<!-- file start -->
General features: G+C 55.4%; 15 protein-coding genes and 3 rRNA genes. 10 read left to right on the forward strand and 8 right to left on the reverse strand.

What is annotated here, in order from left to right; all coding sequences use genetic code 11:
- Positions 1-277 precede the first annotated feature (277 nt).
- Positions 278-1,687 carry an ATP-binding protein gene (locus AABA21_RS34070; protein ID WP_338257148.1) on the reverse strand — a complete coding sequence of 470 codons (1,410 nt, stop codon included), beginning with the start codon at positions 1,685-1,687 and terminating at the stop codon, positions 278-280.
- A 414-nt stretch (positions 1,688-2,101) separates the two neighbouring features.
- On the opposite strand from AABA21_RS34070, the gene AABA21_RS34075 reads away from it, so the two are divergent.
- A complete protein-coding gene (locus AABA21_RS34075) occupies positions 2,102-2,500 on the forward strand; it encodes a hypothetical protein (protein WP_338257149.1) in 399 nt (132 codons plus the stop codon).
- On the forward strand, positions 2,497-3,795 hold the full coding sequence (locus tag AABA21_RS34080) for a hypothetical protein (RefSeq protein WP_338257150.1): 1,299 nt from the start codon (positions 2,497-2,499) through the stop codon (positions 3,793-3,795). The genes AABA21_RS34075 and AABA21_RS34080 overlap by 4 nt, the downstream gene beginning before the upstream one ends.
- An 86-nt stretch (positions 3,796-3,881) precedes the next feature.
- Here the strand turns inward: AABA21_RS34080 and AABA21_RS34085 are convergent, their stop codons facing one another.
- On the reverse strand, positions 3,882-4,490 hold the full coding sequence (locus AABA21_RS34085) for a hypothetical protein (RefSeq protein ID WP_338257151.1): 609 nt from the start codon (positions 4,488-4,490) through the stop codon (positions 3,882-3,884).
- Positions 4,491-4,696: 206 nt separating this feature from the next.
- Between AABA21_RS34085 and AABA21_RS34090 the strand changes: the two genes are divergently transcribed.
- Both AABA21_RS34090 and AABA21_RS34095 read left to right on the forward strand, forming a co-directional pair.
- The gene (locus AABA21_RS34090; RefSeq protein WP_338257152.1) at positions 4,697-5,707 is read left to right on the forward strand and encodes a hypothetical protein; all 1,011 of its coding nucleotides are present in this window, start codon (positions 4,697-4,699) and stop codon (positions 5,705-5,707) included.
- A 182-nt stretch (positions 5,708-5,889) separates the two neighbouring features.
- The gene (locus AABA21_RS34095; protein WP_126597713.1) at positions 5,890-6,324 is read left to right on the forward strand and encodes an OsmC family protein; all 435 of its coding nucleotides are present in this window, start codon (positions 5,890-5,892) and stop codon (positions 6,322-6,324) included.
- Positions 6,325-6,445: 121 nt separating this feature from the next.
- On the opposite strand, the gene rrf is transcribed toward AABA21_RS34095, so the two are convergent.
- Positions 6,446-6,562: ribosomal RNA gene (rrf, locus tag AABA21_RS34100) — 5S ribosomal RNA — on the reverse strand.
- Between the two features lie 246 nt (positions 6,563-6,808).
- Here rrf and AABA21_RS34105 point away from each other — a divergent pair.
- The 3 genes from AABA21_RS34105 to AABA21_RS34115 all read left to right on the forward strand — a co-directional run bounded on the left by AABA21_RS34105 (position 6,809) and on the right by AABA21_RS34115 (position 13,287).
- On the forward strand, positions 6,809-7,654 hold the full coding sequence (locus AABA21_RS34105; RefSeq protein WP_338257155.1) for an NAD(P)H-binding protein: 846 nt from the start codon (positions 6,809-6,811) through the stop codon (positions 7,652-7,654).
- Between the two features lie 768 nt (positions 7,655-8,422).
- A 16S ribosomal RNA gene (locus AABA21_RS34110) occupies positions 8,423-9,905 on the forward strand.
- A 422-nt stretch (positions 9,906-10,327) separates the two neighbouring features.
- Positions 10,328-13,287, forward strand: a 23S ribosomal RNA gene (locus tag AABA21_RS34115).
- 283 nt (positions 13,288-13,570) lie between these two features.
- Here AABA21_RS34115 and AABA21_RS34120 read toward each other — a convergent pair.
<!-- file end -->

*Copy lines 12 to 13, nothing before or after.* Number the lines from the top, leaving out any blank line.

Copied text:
- Positions 4,491-4,696: 206 nt separating this feature from the next.
- Between AABA21_RS34085 and AABA21_RS34090 the strand changes: the two genes are divergently transcribed.